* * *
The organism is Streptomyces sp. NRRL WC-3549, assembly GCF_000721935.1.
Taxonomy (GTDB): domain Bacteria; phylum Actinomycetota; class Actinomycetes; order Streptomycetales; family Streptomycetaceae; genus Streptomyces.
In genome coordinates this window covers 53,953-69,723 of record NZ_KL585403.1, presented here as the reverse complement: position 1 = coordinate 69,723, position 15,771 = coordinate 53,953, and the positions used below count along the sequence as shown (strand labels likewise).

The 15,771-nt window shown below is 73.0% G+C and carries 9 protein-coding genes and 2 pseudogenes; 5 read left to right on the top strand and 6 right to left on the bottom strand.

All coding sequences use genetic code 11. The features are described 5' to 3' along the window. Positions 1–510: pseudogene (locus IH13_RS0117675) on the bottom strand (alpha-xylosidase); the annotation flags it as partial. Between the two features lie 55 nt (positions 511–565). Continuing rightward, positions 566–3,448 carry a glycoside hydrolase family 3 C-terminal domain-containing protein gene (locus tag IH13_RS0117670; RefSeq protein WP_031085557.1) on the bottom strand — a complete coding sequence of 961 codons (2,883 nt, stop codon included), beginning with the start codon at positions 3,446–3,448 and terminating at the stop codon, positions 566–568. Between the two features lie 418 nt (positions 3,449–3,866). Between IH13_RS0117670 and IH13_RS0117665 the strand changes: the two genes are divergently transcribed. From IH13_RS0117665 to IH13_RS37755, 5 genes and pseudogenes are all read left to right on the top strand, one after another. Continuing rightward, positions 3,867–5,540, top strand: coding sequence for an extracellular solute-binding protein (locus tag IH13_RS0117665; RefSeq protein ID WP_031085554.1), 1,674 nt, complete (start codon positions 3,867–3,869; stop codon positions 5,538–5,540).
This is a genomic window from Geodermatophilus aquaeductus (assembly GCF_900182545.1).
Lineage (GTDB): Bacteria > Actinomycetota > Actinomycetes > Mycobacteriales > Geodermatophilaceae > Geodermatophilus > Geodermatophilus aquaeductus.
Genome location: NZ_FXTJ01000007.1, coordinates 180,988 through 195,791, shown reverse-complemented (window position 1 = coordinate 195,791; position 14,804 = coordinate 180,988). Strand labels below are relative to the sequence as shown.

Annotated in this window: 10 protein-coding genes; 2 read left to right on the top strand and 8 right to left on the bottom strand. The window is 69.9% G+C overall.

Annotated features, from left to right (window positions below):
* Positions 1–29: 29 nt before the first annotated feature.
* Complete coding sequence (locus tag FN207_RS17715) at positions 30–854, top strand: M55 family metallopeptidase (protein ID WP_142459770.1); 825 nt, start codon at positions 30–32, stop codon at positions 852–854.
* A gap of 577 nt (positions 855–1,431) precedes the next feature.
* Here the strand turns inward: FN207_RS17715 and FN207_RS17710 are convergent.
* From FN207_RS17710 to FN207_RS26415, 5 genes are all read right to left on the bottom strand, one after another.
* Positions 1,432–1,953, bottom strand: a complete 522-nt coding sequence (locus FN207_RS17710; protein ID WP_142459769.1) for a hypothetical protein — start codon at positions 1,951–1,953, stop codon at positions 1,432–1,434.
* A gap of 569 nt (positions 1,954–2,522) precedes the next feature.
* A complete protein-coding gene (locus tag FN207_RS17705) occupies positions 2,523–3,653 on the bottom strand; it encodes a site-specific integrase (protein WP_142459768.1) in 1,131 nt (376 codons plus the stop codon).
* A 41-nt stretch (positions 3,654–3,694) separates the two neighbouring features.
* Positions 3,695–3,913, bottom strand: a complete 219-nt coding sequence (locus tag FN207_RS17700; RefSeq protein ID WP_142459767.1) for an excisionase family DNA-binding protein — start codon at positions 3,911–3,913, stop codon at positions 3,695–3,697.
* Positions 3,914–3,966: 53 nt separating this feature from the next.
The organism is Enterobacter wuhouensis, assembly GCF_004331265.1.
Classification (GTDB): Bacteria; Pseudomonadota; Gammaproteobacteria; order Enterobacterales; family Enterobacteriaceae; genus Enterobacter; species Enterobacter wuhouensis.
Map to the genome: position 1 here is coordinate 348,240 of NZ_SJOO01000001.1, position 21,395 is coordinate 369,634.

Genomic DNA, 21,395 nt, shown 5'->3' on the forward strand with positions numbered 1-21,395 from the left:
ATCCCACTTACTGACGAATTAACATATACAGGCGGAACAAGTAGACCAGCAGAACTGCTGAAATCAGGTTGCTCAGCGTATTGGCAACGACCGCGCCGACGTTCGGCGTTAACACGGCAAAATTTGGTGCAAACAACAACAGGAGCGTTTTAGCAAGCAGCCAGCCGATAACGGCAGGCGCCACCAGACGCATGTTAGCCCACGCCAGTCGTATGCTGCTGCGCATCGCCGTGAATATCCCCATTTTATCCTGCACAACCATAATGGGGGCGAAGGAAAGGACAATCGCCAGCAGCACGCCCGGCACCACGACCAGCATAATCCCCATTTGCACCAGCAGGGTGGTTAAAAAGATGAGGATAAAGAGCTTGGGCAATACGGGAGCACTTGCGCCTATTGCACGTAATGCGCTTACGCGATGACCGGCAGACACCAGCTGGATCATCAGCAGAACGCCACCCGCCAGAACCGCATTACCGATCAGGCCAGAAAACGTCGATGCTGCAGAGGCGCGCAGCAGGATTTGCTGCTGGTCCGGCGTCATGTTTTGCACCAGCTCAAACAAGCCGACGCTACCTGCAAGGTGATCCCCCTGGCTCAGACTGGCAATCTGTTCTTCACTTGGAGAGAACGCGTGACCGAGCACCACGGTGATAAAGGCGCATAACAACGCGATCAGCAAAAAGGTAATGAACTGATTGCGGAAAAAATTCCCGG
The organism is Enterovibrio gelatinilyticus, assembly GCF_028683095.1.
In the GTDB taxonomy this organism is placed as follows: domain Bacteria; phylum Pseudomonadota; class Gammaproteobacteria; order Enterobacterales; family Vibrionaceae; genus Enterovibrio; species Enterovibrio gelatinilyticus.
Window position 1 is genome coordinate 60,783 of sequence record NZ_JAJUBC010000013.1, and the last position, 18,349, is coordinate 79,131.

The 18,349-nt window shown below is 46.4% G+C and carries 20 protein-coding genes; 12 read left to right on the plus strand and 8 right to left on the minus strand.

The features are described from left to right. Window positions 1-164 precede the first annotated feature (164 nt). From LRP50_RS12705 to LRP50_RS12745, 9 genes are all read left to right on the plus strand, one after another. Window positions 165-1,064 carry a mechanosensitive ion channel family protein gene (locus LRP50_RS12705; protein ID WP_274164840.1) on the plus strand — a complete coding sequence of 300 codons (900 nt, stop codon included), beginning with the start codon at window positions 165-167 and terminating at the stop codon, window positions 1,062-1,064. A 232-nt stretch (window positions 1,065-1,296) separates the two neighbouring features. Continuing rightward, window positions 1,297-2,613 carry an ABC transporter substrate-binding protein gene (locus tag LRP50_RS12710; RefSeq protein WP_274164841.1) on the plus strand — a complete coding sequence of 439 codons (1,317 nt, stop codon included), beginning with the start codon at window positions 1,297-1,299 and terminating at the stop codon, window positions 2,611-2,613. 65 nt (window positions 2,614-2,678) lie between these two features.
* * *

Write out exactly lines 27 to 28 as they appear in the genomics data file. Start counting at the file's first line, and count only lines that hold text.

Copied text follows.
The organism is Enterovibrio gelatinilyticus, assembly GCF_028683095.1.
In the GTDB taxonomy this organism is placed as follows: domain Bacteria; phylum Pseudomonadota; class Gammaproteobacteria; order Enterobacterales; family Vibrionaceae; genus Enterovibrio; species Enterovibrio gelatinilyticus.